The Coil editor rounds up the best literary pieces from the indie Internet for you to read this weekend.
There’s a lot of stuff on the Internet to read. Here, let me help you wade through the crap to get to the good stuff. This list features stories, reviews, poems, interviews, essays, and literary whatnot that you might have missed, and you can come back every weekend for new great reads.
“It would have been too difficult for me to get the tree down to a stump.” | JOSEPH HAN talks war, pain, and the sounds our bodies carry in “Crimes against Growth” at Little Fiction.
“The water rushes to our feet, creeping up our ankles, and disappears again.” | MELISSA GOODE has a brief flash of love and loss in “Pretenders” at Atlas + Alice.
“It’s April in San Francisco / and the fear of the world / is heavy with me.” | WILLIAM TAYLOR, JR., talks the ugliness and regret of lonely afternoons in “A Short Note from Montparnasse” at Red Fez.
“Every time I visit the Met, I reserve a few minutes at the end of the day for the museum’s John Singer Sargent collection, tucked away in a small salon in the middle of the American Wing.” | ADRIENNE CELT talks about young love in “‘I was worried that no one would see me; that they would only see a Wife’: On a John Singer Sargent Painting and Marrying Young” at Catapult.
“White-rumped vultures were one of the most common large birds on the planet. There were an estimated 40 million of them in India alone.” | J. B. MACKINNON talks about how the extinction crisis extends far beyond rare and endangered species in the powerful essay, “Tragedy of the Common,” at Pacific Standard.
“I grew up on dirt roads surrounded by the Daniel Boone National Forest in the hills of Eastern Kentucky.” | CHRIS OFFUTT talks earthworms, dreams of wealth, and being a country man, complete with a recipe, in “Nobody Likes Me” at Oxford American.
“‘Nobody else is here,’ the elderly woman said into her phone. ‘It’s embarrassing!’” | TOM MCALLISTER gives you straight (and perhaps a tad harsh) talk about who will really buy your book in “Who Will Buy Your Book?” at The Millions.
“Oh, Mother, forgive me, I may never be clean again. I know the words.” | MADELINE ANTHES has a brief, heart-hitting flash, “I May Never Be Clean Again,” at Atlas + Alice.
“Scott Hutchison is gone, and I feel as if my hand is now unlinked from that of a person with whom I felt a shared anguish.” | HANIF ABDURRAQIB talks grief and how to mourn suffering songwriters who have helped us suffer less, in “Reckoning with the Loss of Scott Hutchison” at Pacific Standard.
“I really love to be involved in every aspect of writing, editing, and publishing. I think all of my pursuits as a writer, as a teacher, and an editor inform each other and make me better at each of them.” | RACHEL POPA interviews KATHLEEN ROONEY about her writing career, her role as editor at Rose Metal Press, and her novel, in “Meet Kathleen Rooney, Author of Lillian Boxfish Takes A Walk” at Chicago Woman.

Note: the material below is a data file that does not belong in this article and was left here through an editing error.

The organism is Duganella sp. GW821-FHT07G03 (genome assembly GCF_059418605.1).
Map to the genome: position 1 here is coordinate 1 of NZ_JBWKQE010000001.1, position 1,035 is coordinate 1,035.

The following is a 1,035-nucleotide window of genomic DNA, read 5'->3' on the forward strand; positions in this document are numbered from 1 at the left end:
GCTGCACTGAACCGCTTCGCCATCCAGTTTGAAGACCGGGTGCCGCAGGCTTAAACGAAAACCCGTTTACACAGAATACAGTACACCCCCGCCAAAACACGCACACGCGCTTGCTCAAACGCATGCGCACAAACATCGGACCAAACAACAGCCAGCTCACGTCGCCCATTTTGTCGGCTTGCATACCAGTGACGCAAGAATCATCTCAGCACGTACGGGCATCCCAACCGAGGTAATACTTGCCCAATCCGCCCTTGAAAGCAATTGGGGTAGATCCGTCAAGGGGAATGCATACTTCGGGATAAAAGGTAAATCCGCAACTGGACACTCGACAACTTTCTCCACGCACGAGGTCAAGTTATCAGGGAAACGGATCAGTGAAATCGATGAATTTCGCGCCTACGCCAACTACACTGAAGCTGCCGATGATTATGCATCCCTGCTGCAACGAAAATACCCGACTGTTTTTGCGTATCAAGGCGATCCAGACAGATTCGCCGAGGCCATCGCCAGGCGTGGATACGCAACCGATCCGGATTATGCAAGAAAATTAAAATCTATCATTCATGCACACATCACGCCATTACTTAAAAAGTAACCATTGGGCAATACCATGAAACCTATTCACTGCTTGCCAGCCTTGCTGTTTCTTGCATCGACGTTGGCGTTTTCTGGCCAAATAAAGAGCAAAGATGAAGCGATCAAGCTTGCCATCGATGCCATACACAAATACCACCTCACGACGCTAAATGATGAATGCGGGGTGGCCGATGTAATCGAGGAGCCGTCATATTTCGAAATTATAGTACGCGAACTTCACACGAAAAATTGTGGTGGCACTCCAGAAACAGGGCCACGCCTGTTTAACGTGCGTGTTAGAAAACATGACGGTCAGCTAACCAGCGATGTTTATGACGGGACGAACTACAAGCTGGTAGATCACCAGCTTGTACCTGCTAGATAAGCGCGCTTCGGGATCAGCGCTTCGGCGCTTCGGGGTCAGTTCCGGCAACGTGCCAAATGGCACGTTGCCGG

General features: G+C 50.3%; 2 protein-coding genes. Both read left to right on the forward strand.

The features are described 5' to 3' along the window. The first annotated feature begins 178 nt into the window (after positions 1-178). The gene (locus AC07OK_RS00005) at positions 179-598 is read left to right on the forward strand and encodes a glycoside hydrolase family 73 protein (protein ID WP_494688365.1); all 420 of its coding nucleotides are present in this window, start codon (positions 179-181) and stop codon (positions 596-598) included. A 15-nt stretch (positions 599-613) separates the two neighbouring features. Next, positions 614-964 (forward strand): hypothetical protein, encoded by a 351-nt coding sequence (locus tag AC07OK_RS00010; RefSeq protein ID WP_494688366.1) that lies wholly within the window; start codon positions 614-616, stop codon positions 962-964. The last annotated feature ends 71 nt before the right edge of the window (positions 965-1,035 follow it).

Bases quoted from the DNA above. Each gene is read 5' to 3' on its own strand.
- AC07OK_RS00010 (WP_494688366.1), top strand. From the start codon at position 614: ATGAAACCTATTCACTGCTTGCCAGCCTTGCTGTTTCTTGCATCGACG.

“Like so many writers, I began writing as a child and then put it aside to work on what I thought were more serious and reasonable pursuits.” | KATHY FISH is interviewed in Tethered by Letters.
“the sap that I am springtime / makes me want to reread Virgil’s / Georgics while eating cacio / e pepe with fresh-shelled / peas” | EMILIA PHILLIPS gives you just what you need in her Pushcart-winning poem, “Pathetic Fallacy” at Academy of American Poets.
“I don’t know if I have a nightstand anymore. I do have an avalanche of books with a reading light sticking out of it.” | LAUREN GROFF has a fun “By the Book” at The New York Times.
“‘Put your character in harm’s way,’ novelist Tom Barbash told students in a writing class I took some years ago, and I realized at that moment why I would never be a novelist.” | LAURIE HERTZEL ponders whether children’s books should tackle tough controversial topics in “Is It OK for Children’s Books to Be Sad?” at Star Tribune.
“When I get home from school, I find my dad sitting in the living room with an Old Style in his hand.” | KAJ TANAKA has a burst of a flash in “He Was Trying to Say Something and He Couldn’t Get It Out” at Tin House.
“Right after the Great Recession, it was a little hard to tell who had it worse: Millennials or Gen X.” | JORDAN WEISSMANN has some great reporting on how “Eighties Babies Are Officially the Brokest Generation, Federal Reserve Study Concludes” at Slate.
“This is when it happened — having just gotten a drink, in the middle of the school day, middle of the church service, mid-commute. In the middle of nothing.” | AARON BURCH & BLAKE KIMZEY have a co-authored gem, “Churchfight” at Wohe.
“If you have seen waves of articles about the Jane Austen fan community over the last month, it was likely part of the lead up to the release of Camp Austen: My Life as an Accidental Jane Austen Superfan by Ted Scheinman.” | Drunk Austen gives an excellent review of my favorite book of the year, TED SCHEINMAN’s Camp Austen.
“We no longer discuss it / now that she’s twenty years gone / but she is the unfinished room / at the back of the house.” | M. STONE has a gorgeous poem about grief in any light, “Winter View,” at Before After / Godwink.
“We do not mean to stain / our skin, only later / notice the golden hues / to our fingertips, palms // as we rinse our hands / under ice water.” | CHLOE N. CLARK slays in her poem, “Cooking with Tumeric,” on Boston Accent Lit.
Did you love a literary piece on the Internet this week? Tweet it to me at @leahangstman, and my DMs are always open for new ideas.
LEAH ANGSTMAN serves as Editor-in-Chief for Alternating Current Press and The Coil magazine, a reviewer for Publishers Weekly, and a proofreader for Pacific Standard. Her work has appeared in Los Angeles Review of Books, The Rumpus, Tupelo Quarterly, Electric Literature, Slice Magazine, Shenandoah, and elsewhere. Find her at her website.